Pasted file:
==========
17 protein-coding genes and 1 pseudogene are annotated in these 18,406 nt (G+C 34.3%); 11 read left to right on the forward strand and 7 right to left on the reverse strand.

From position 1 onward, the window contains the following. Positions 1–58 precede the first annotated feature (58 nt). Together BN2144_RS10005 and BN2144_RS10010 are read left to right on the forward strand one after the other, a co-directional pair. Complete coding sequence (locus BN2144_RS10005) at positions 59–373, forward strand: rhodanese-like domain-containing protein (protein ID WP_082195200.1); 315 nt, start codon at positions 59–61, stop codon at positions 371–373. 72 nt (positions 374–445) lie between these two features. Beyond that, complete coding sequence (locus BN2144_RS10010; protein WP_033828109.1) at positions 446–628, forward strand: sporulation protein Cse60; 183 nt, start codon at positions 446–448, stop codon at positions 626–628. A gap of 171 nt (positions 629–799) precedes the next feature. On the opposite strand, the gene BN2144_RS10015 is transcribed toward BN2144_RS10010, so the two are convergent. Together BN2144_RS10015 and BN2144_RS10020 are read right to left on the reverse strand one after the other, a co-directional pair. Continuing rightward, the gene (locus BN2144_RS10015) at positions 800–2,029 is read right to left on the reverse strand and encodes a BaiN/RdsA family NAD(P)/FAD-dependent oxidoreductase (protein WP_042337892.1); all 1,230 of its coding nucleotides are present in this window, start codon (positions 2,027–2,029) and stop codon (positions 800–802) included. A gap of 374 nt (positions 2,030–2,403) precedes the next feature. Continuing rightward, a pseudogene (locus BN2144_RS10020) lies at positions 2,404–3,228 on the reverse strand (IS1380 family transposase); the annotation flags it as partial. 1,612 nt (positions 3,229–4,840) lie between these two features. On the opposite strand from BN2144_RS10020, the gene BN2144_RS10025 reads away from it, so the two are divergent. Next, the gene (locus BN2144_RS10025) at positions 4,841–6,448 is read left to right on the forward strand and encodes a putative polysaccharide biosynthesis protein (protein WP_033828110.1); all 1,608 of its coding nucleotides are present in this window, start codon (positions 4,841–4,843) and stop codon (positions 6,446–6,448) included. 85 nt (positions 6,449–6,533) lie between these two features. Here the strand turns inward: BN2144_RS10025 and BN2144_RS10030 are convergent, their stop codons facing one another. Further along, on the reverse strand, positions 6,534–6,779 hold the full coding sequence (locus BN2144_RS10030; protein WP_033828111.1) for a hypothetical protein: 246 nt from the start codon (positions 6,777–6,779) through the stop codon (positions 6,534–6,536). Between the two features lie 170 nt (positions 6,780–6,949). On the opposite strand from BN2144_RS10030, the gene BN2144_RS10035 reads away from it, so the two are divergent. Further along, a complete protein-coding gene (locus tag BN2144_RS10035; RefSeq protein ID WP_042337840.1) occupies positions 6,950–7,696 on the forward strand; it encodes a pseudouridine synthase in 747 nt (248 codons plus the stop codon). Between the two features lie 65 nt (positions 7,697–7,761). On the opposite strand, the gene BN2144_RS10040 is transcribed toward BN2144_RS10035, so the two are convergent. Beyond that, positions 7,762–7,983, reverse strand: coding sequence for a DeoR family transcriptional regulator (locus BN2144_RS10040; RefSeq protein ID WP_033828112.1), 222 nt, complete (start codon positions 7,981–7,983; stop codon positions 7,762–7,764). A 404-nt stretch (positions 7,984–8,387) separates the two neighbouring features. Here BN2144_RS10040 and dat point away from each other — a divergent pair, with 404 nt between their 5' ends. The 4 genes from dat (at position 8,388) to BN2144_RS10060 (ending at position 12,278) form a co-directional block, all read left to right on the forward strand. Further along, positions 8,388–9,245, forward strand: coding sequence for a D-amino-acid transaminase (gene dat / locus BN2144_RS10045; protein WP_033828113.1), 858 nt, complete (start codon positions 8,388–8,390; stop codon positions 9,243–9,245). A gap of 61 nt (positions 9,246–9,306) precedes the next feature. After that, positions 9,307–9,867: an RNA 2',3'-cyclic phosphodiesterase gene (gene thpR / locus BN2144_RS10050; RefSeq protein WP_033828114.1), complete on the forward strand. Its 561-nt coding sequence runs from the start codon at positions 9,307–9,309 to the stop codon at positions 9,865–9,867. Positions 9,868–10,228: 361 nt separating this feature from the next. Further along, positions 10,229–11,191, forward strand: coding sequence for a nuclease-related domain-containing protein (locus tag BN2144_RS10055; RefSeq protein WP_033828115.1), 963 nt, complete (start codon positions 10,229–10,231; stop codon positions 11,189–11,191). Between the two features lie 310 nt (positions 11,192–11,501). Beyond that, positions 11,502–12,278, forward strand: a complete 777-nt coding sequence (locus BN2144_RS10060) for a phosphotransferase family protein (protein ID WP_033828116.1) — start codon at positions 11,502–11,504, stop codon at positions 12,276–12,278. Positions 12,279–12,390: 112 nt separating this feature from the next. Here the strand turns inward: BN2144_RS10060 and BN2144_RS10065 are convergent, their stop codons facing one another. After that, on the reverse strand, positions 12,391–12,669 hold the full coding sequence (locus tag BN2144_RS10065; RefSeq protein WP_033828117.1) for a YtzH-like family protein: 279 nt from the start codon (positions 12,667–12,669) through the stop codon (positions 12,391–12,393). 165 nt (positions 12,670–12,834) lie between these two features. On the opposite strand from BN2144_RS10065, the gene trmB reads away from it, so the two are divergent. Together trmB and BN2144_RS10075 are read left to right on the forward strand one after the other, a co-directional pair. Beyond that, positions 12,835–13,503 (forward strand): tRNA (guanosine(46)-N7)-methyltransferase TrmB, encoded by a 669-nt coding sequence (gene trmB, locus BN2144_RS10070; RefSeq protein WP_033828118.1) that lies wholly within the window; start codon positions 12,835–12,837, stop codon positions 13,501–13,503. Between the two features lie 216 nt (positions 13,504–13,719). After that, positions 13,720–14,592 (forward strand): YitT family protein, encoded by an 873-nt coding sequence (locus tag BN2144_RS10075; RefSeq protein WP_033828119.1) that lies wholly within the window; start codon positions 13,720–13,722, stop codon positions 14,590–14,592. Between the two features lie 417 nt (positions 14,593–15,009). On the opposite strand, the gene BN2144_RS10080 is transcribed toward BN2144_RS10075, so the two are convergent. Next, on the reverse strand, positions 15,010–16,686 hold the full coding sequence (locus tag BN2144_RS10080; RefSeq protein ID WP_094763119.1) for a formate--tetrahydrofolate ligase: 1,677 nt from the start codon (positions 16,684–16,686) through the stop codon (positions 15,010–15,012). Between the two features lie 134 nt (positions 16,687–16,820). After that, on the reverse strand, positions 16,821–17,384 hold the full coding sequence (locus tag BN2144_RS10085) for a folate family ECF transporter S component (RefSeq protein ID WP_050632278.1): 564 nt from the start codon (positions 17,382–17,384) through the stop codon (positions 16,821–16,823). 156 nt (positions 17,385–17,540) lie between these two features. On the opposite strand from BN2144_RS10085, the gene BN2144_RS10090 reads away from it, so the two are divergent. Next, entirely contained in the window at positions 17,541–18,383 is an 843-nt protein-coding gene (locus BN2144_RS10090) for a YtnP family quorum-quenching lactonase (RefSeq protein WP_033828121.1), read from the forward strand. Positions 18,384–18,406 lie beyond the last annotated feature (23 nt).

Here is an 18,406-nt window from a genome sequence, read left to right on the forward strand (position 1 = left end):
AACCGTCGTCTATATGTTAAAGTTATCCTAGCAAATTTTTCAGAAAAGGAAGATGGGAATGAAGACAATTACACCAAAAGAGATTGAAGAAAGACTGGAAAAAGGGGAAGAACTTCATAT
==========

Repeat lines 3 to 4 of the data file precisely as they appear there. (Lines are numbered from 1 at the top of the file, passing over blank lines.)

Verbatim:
Here is an 18,406-nt window from a genome sequence, read left to right on the forward strand (position 1 = left end):
AACCGTCGTCTATATGTTAAAGTTATCCTAGCAAATTTTTCAGAAAAGGAAGATGGGAATGAAGACAATTACACCAAAAGAGATTGAAGAAAGACTGGAAAAAGGGGAAGAACTTCATAT